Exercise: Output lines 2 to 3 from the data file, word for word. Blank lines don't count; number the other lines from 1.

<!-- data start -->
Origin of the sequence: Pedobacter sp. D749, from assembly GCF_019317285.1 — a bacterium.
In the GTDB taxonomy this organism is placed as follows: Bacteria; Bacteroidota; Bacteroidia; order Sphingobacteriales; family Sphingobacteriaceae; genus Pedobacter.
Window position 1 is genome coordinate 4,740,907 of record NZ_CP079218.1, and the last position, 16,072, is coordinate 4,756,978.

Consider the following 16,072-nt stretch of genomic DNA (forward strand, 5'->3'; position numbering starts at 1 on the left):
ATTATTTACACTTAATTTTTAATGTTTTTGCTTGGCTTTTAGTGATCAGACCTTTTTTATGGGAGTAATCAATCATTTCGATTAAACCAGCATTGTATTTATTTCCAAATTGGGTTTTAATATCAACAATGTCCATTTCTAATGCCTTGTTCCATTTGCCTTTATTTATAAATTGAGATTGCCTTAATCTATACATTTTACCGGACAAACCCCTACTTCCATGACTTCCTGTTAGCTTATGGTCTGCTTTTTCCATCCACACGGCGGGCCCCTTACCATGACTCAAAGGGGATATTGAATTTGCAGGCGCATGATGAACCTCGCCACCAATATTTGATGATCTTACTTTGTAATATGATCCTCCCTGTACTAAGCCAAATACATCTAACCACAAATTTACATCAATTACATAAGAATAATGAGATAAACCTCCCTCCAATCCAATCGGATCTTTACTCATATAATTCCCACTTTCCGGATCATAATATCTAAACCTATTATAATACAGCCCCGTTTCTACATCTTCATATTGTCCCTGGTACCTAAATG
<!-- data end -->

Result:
In the GTDB taxonomy this organism is placed as follows: Bacteria; Bacteroidota; Bacteroidia; order Sphingobacteriales; family Sphingobacteriaceae; genus Pedobacter.
Window position 1 is genome coordinate 4,740,907 of record NZ_CP079218.1, and the last position, 16,072, is coordinate 4,756,978.